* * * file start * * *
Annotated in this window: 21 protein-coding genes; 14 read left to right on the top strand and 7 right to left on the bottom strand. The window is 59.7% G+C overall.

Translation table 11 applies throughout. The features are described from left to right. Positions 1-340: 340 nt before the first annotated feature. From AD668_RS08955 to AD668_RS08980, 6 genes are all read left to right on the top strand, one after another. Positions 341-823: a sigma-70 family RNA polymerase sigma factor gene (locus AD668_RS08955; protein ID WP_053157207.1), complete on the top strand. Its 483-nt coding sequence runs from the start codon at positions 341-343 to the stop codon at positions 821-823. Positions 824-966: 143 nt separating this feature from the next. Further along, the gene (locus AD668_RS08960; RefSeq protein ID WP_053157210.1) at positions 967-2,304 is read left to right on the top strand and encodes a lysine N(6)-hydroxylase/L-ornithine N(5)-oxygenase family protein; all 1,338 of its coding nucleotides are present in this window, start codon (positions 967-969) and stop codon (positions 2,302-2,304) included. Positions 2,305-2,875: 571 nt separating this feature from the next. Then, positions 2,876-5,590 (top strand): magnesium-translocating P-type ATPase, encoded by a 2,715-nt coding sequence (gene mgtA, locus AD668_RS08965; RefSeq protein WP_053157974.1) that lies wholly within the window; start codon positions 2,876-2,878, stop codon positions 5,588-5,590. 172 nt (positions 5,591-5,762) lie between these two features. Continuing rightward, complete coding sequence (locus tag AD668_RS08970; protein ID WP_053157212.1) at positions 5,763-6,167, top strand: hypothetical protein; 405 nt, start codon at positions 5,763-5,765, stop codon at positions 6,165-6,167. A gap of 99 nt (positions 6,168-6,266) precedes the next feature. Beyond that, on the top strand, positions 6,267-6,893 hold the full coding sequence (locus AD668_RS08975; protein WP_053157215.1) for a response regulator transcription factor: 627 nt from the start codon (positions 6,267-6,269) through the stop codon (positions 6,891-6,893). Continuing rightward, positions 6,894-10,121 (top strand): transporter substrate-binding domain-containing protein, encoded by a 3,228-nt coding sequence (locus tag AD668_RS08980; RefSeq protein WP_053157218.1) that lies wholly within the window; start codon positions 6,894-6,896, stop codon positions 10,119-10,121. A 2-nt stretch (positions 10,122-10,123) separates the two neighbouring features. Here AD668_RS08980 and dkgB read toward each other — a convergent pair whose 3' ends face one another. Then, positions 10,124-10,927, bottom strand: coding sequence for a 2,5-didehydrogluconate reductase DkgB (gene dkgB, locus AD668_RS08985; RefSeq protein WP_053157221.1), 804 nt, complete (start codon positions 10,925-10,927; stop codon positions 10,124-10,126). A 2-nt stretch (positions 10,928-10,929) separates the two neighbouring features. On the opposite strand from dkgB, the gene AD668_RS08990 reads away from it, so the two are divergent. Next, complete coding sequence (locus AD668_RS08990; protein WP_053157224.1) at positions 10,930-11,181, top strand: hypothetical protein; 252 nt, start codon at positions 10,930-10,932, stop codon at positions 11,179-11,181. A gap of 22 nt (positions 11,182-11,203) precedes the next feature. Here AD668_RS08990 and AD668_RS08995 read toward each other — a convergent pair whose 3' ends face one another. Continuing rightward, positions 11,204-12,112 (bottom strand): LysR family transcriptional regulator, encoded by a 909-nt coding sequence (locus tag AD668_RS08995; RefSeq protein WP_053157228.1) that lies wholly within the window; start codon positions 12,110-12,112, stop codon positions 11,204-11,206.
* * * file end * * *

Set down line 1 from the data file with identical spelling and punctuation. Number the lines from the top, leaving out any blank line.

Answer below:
Annotated in this window: 21 protein-coding genes; 14 read left to right on the top strand and 7 right to left on the bottom strand. The window is 59.7% G+C overall.